Eventually, decades later, when the king was dying, the queen gently ushered everybody out into the corridor, closed the door to the royal bedchamber, and got into bed with her husband. She started singing to him. They laughed. He was short of breath, but he could still laugh. They asked each other, Is this silly? Is this...pretentious? But they both knew that everything there was to say had been said already, over and over, across the years. And so the king, relieved, released, free to be silly, asked her to sing him a song from his childhood. He didn't need to be regal anymore, he didn't need to seem commanding or dignified, not with her. They were, in their way, dying together, and they both knew it. It wasn't happening only to him. So she started singing. They shared one last laugh - they agreed that the cat had a better voice than she did. Still, she sang him out of the world.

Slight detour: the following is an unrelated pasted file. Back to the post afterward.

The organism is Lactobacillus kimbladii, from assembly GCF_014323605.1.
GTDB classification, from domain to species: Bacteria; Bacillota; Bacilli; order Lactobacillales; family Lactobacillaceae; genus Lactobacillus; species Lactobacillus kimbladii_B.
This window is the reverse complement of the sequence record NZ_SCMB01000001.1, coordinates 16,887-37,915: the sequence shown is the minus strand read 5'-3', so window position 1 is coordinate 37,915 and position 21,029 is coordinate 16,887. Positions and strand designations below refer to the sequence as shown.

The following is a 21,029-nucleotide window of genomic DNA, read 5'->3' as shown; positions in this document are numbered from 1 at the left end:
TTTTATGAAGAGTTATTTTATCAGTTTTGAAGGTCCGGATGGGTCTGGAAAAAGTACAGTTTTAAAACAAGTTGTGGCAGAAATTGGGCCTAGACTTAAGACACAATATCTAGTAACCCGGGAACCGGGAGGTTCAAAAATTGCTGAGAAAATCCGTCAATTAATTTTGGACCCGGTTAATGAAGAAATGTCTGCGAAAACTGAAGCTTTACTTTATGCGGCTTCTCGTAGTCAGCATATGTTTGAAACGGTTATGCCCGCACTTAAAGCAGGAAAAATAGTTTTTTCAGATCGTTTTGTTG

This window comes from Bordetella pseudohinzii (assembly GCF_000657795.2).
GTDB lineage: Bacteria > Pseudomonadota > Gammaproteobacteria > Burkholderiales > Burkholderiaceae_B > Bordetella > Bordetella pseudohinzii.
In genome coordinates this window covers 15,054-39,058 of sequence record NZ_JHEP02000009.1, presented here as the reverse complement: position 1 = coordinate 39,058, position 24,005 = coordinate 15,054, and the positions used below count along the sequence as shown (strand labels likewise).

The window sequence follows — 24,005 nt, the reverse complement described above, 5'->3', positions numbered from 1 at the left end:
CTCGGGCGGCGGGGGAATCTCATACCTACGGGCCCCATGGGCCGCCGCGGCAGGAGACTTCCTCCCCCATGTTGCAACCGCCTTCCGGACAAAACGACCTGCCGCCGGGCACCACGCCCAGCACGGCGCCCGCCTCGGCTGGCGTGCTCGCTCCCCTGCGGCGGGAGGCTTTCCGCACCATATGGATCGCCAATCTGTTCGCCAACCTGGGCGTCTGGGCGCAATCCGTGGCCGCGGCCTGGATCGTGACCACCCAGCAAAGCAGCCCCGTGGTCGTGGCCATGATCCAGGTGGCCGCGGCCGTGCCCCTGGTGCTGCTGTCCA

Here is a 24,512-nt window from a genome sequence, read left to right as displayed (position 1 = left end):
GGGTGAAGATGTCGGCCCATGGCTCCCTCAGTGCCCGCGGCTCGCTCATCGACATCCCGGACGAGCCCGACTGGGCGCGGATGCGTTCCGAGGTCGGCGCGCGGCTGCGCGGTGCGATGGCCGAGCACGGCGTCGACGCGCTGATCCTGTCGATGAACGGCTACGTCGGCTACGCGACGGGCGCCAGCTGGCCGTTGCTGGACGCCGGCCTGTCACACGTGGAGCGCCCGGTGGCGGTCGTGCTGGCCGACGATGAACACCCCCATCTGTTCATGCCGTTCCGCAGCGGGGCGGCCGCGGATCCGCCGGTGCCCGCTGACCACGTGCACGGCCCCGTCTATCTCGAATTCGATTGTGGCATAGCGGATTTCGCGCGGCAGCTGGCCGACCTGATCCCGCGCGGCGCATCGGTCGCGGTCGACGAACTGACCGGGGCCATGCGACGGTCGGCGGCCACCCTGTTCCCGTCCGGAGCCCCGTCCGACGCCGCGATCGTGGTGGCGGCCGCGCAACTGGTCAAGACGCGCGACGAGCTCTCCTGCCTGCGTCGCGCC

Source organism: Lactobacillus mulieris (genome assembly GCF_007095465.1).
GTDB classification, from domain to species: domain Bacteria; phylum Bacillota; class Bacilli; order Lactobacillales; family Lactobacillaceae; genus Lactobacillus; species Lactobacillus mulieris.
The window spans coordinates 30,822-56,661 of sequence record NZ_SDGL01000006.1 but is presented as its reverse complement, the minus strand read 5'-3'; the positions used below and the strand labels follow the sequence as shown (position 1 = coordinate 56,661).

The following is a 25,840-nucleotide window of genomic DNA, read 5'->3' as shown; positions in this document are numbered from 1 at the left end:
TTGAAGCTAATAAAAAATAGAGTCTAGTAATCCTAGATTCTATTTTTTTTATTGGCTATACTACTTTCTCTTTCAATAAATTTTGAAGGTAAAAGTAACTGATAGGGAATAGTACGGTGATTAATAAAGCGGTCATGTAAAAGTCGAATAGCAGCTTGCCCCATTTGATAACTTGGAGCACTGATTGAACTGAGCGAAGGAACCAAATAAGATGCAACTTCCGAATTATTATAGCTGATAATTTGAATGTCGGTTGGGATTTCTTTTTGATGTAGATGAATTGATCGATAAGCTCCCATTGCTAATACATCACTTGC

When I heard this tale for the first time I had tears in my eyes.I suppose it depends on the person who is a reader
and his audio - linguistic abilities what kind of impression he can make on the receivers.